By Dr. Meaghan Mobbs
West Point 2008 graduate and former US Army officer
Member, VMI Board of Visitors
The primary role of our military is to deter our nation’s adversaries and, if that falls short, to fight and win our nation’s wars.
But our erstwhile “big stick” is rapidly turning into a mere twig, capable only of irritating our enemies instead of deterring or defeating them.
This becomes especially critical as the United States drifts from competing with China toward potential conflict. Neglecting to acknowledge and adapt to these demands could prove catastrophic.
This vital readjustment calls for scrutinizing the last 22 years of policy and leadership decisions, which have resulted in multiple military failures, deteriorated command climates, and cultural issues.
These factors contribute significantly to recruitment shortfalls, retention problems, and the public perception of the military.
The reasons for the military’s decline are straightforward yet important to understand.
Our military has become entangled in a perilous practice of lowering standards and ignoring crucial data, all for the sake of a misguided political agenda. This has led to the slow erosion of the meritocracy that once characterized our armed forces.
A key example was the arbitrary dismissal of a 2015 study by then Secretary of the Navy, Ray Mabus, of Marine Corps research. This research concluded that gender-integrated combat units did not move as quickly or shoot as accurately as all-male formations, and that women were twice as likely to sustain combat injuries. These disparities were downplayed at the time and reframed as opportunities to train women more extensively and aim for equal fitness standards between men and women.
However, neither the Marine Corps nor the Army upheld their promise of targeted programs aimed at the improvement of physical fitness standard equality based on military occupational specialty. Instead, the worst-case scenario unfolded — negligible support for women wishing to enter combat arms roles and differing standards for men and women doing the same job.
This does not foster strength through diversity; it engenders division through disparity.
Importantly, the negative effects of these varying standards reach beyond mere fairness. These discrepancies, far from benefitting women, make it more challenging for them to earn the trust and confidence of their peers.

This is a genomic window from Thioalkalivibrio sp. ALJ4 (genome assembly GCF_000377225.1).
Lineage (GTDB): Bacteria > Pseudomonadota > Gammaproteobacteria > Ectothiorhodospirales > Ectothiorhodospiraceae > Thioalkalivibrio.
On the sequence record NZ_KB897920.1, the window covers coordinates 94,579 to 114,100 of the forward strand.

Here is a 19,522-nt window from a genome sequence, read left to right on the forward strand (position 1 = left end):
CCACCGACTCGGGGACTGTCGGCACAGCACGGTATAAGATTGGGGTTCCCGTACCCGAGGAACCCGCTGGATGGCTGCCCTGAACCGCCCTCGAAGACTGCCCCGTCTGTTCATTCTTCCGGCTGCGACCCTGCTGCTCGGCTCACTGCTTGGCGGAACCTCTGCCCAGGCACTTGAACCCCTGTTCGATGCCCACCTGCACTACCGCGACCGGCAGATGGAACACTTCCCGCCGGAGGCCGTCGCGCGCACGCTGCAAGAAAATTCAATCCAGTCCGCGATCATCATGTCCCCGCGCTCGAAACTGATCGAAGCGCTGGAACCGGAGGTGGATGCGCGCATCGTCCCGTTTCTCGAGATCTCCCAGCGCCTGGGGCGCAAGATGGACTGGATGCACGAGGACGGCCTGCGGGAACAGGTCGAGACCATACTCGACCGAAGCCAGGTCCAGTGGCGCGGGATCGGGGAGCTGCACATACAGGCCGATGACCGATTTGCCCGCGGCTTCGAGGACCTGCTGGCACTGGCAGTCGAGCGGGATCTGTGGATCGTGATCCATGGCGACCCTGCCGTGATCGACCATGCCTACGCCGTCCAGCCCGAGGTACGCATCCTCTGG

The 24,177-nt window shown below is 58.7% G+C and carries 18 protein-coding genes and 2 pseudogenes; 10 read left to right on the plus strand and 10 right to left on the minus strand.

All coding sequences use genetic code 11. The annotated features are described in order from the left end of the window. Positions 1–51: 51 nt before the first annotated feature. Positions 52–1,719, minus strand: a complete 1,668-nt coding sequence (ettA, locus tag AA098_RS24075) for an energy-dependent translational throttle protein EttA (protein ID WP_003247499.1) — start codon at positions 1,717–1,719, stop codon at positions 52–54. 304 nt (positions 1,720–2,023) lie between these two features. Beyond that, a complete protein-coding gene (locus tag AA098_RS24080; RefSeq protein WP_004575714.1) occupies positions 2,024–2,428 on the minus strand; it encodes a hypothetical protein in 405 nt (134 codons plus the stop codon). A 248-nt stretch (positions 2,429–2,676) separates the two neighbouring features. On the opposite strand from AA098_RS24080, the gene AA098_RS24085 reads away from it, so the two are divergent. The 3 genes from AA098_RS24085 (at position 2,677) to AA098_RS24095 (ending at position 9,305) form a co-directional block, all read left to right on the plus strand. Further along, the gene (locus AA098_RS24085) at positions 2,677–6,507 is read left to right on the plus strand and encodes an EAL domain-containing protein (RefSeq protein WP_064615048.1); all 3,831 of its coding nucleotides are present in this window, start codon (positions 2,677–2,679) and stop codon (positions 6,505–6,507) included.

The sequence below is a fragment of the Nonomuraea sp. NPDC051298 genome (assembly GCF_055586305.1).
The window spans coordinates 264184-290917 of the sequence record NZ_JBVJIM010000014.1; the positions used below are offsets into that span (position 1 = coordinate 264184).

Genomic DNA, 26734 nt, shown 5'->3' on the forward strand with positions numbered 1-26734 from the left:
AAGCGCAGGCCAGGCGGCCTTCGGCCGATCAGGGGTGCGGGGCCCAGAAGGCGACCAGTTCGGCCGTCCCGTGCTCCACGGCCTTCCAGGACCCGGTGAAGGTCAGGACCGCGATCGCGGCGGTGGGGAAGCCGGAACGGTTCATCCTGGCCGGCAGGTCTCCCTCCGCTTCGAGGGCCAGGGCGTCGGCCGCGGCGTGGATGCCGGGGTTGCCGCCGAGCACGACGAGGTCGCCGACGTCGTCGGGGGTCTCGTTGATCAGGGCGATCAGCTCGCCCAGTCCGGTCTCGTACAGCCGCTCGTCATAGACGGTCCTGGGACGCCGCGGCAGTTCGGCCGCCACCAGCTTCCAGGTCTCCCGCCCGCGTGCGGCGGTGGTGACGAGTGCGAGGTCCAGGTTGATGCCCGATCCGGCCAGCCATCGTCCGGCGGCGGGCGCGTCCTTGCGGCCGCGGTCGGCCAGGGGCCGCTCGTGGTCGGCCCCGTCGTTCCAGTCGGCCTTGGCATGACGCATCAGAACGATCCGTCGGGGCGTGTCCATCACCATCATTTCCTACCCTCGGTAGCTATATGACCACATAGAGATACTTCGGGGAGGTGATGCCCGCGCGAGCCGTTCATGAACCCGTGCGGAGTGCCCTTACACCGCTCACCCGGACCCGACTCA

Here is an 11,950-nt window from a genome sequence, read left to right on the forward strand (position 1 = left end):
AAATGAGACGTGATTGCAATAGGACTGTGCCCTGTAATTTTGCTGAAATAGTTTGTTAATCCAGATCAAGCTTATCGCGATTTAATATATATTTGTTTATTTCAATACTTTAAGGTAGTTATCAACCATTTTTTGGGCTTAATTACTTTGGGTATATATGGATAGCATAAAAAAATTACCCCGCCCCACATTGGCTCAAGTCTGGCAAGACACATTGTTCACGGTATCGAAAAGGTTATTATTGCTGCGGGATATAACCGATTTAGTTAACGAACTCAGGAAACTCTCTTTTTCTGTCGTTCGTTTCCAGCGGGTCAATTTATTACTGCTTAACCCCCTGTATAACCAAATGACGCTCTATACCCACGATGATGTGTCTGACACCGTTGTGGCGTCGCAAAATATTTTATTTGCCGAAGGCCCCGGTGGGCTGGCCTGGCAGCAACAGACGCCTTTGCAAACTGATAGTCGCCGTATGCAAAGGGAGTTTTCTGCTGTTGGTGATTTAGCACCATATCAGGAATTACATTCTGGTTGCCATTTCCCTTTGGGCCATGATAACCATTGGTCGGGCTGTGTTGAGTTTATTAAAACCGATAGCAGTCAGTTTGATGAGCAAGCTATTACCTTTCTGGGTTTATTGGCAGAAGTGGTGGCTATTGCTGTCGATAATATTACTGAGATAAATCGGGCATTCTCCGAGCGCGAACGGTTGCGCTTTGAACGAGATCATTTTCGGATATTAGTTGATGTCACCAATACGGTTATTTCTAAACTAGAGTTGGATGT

In any team-based environment, be it sports, the military, or the corporate world, the team’s strength lies in its unity, cohesion, and collective ability. The standards by which each team member is evaluated and expected to perform critically affect these attributes. The existence of differing standards within the same team can significantly undermine these vital dynamics.
Kristen Griest, one of the first women to graduate from Army Ranger school, stated , “It is wholly unethical to allow the standards of the nation’s premier fighting units to degrade so badly, just to accommodate the lowest-performing soldiers.”
She further contends , “The intent [of a single standard] was not to ensure that women and men will have an equal likelihood of meeting those standards. Rather, it is incumbent upon women who volunteer for the combat arms profession to ensure they are fully capable and qualified for it.”
Time and again, women have demonstrated their ability to fight and contribute effectively to our military.
The heroic efforts of the Cultural Support Teams and Female Engagement Teams in recent conflicts underscore this fact. These teams were formed based on the understanding of women’s unique abilities and perspectives and were able to access places, people, and resources otherwise inaccessible to men.
These successes were born out of recognizing and leveraging the biological differences between men and women, not denying them.
Nevertheless, it seems the Department of Defense prefers to ignore these hard truths. Its failure to confront harsh realities and instead succumb to social pressures puts our military’s lethality and effectiveness at risk.
Our military should be the pacesetter, not a trend follower.
This disregard for standards and evidence-based decision-making has not gone unnoticed by the American public. Confidence in our military, once a reliable pillar of American trust, is dwindling.
Gallup found from 2020 to 2022, confidence dropped by a notable 8 percentage points. The Reagan National Defense Survey found an even sharper decline, with confidence plunging from 70% in 2018 to a mere 45% in 2021. These statistics are alarming and demand attention.
The call to field a military fighting force rooted in realism is not an attempt to prevent women from serving in the military — quite the contrary.
It is a demand to respect data and evidence, and to make decisions that enhance, not undermine, the efficacy of our armed forces.
The military, at its finest, is standards-based and a meritocracy. It must remain as such. It’s time to reaffirm the principles that have ensured its prowess and to use evidence-based decision-making as our foundation.
Only then can we hope to restore the “big stick” and ensure the continued strength and effectiveness of our military in an increasingly hostile world.
Meaghan Mobbs is a senior fellow at the Independent Women’s Forum.